«

»

Bioshock Infinite: The Complete Edition review for Nintendo Switch


Platform: Nintendo Switch
Also on: PC, Xbox One, PS4
Publisher: Take-Two Interactive
Developer: Virtuos
Medium: Digital/Disc/Cartridge
Players: 1
Online: No
ESRB: M

Unlike the other two games in the Bioshock trilogy, I went into Bioshock Infinite with a pretty good idea of what to expect. Whereas I’d barely played the first Bioshock before its arrival on the Switch, and the second one not at all, I have fond memories of playing Bioshock Infinite way back when it first came out on the PS3 in 2013. Admittedly, seven years is a long time, so I was as curious to see whether the game lived up to my memories as I was to see how it performed on the Switch.

Not-too-surprisingly, Bioshock Infinite succeeds on both counts: it’s every bit as good as I remember, and it runs perfectly well too.

The latter, actually, is a bit of a surprise. While the first two Bioshocks looked fantastic and ran fairly well on the Switch, they also had the advantage of taking place in the dark, underwater city of Rapture. Bioshock Infinite, by contrast, takes place mostly outdoors, in the bright, shiny, floating city of Columbia. There’s less opportunity to hide weaknesses behind dark corners here — yet, remarkably, the game still looks stunning.

Of course, it helps that Bioshock Infinite is driven by such a strong artistic vision. Much like the first two games were given a distinctive character by their Art Deco environments, Bioshock Infinite feels like it’s of a specific time and place thanks to its reliance on the Beaux_Arts movement. Despite being fantastical, the world of Columbia nonetheless feels lived-in, and that stems from the way it builds on American architecture circa the late 1800s/early 1900s.

To be sure, a big part of the lived-in feeling also comes from the game’s ideological underpinnings. Again, Bioshock Infinite differs from the first two Bioshocks, but just as the original Bioshock was built around a critique of Randian objectivism, this one strongly captures the specific kind of American exceptionalism that drove the United States at the end of the Gilded Age. That means there’s a heavy dose of religion coupled with racism, but also the conflicting desires of being separate from the world while also spreading the American Way. It makes for a fascinating setting — and, interestingly, one that seems relevant to the world in 2020 in a way that the game’s creators probably didn’t envision when they first made the game nearly a decade ago.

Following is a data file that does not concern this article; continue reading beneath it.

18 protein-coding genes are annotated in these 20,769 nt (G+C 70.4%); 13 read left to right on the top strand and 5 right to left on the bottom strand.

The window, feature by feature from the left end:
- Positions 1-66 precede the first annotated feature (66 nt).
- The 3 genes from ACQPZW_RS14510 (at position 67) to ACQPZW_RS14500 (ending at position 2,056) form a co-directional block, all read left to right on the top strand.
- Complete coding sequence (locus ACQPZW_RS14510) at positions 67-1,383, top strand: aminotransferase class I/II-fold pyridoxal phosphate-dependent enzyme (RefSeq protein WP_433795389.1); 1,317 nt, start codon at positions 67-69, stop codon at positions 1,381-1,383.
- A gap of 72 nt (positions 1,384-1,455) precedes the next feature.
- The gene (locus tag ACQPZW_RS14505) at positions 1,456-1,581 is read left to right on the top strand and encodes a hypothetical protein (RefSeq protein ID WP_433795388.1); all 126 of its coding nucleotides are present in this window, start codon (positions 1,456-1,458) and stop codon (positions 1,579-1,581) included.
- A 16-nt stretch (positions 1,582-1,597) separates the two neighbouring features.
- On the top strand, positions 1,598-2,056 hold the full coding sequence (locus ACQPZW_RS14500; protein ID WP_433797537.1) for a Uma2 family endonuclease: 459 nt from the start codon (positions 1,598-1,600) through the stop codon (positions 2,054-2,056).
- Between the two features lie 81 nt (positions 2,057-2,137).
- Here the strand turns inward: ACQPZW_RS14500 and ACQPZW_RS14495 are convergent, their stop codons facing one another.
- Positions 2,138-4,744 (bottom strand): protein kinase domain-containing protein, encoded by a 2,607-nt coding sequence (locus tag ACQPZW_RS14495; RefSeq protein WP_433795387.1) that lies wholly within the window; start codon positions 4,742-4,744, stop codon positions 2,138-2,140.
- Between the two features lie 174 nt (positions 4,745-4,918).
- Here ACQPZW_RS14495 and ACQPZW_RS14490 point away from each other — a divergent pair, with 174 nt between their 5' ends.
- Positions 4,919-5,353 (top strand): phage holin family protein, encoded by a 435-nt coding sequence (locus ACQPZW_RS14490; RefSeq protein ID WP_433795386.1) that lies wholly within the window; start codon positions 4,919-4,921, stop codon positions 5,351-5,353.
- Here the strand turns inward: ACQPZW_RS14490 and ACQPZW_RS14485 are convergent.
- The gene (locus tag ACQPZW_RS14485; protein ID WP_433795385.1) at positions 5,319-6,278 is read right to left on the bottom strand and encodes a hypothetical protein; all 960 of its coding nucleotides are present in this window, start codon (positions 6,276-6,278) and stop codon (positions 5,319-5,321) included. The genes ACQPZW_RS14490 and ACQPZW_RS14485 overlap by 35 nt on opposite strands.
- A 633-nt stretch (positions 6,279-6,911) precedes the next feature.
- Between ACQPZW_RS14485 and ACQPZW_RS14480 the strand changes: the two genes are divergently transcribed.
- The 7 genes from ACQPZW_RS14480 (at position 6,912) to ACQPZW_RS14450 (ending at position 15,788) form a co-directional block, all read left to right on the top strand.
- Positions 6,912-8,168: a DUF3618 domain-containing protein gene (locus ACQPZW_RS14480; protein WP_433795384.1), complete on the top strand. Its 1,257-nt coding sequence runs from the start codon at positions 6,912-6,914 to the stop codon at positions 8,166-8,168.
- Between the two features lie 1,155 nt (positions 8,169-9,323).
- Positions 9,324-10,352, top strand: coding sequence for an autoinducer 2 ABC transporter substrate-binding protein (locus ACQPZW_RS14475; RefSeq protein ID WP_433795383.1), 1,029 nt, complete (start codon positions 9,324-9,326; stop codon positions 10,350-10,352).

Of course, fantastic graphics and intriguing ideological underpinnings wouldn’t mean a thing if the gameplay was awful, but thankfully Bioshock Infinite delivers on that front as well. Exploring Columbia is incredibly fun thanks to the game’s addition of the Sky-hook, which allows you to travel at a high speed across some pretty crazy distances via the skyrail — and which also doubles as a weapon if you feel like getting up close and personal with enemies, rather than using either a gun or Vigors. And if you’d rather not see the blood spurting all around you, you can also possess machine gun turrets, fling firebombs, and send crows to peck your enemies to death (making it a murder by murder of crows).

To round everything out, you’ve also got a great story filled with excellent characters. Even though the game came out seven years ago, I don’t want to say too much for fear of spoiling it, but I will say that the game is greatly improved by the fact that the characters here have real personalities. Booker Dewitt makes for a riveting main character, while Elizabeth Comstock is how the Little Sisters in previous games would have been if they’d been given a little more of a personality — and, of course, Columbia itself is like a living, breathing entity that defines the game, even if it’s just the setting. You can’t really separate it out, nor would you want to.

Even if it’s the first Bioshock that still stands out as a milestone in gaming, for me the real high of the series is Bioshock Infinite. Just about everything in the game is perfectly done, and despite the fact it came out seven years ago, it feels as fresh and interesting as it did then. Taken together with the other two games in the series, there’s a pretty good argument to be made that Bioshock: The Collection is one of the must-play games on the Switch (and whatever other system you have).

Take-Two Interactive provided us with a Bioshock Infinite Switch code for review purposes.

Bioshock Infinite

Grade: A

Bioshock: The Collection

Grade: A